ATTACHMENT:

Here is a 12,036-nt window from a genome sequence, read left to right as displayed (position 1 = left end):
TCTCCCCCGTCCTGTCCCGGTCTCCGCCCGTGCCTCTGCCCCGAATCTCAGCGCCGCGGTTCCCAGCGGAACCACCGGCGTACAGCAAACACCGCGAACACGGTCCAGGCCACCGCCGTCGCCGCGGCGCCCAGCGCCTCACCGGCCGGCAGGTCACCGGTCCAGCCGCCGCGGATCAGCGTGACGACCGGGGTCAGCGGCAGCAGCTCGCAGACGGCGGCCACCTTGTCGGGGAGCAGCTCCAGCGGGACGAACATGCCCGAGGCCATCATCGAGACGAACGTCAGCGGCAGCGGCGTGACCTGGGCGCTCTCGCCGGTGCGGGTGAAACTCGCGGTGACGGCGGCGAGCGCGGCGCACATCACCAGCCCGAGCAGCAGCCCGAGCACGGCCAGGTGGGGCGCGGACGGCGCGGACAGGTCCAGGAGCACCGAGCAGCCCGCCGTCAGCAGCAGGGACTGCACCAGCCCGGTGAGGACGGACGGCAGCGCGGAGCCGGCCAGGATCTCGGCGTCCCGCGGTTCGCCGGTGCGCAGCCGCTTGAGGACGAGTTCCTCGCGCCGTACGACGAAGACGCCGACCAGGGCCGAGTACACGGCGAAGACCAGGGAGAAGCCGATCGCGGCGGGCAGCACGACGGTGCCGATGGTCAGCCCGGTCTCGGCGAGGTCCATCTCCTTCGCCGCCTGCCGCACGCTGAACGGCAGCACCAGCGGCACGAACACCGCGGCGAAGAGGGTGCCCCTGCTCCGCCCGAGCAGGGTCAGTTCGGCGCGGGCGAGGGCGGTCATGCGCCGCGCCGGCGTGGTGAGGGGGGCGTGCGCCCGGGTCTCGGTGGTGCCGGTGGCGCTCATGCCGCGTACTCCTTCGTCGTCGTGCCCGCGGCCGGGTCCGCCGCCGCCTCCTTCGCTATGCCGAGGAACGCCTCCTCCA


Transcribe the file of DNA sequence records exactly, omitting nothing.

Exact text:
Here is a 12,036-nt window from a genome sequence, read left to right as displayed (position 1 = left end):
TCTCCCCCGTCCTGTCCCGGTCTCCGCCCGTGCCTCTGCCCCGAATCTCAGCGCCGCGGTTCCCAGCGGAACCACCGGCGTACAGCAAACACCGCGAACACGGTCCAGGCCACCGCCGTCGCCGCGGCGCCCAGCGCCTCACCGGCCGGCAGGTCACCGGTCCAGCCGCCGCGGATCAGCGTGACGACCGGGGTCAGCGGCAGCAGCTCGCAGACGGCGGCCACCTTGTCGGGGAGCAGCTCCAGCGGGACGAACATGCCCGAGGCCATCATCGAGACGAACGTCAGCGGCAGCGGCGTGACCTGGGCGCTCTCGCCGGTGCGGGTGAAACTCGCGGTGACGGCGGCGAGCGCGGCGCACATCACCAGCCCGAGCAGCAGCCCGAGCACGGCCAGGTGGGGCGCGGACGGCGCGGACAGGTCCAGGAGCACCGAGCAGCCCGCCGTCAGCAGCAGGGACTGCACCAGCCCGGTGAGGACGGACGGCAGCGCGGAGCCGGCCAGGATCTCGGCGTCCCGCGGTTCGCCGGTGCGCAGCCGCTTGAGGACGAGTTCCTCGCGCCGTACGACGAAGACGCCGACCAGGGCCGAGTACACGGCGAAGACCAGGGAGAAGCCGATCGCGGCGGGCAGCACGACGGTGCCGATGGTCAGCCCGGTCTCGGCGAGGTCCATCTCCTTCGCCGCCTGCCGCACGCTGAACGGCAGCACCAGCGGCACGAACACCGCGGCGAAGAGGGTGCCCCTGCTCCGCCCGAGCAGGGTCAGTTCGGCGCGGGCGAGGGCGGTCATGCGCCGCGCCGGCGTGGTGAGGGGGGCGTGCGCCCGGGTCTCGGTGGTGCCGGTGGCGCTCATGCCGCGTACTCCTTCGTCGTCGTGCCCGCGGCCGGGTCCGCCGCCGCCTCCTTCGCTATGCCGAGGAACGCCTCCTCCA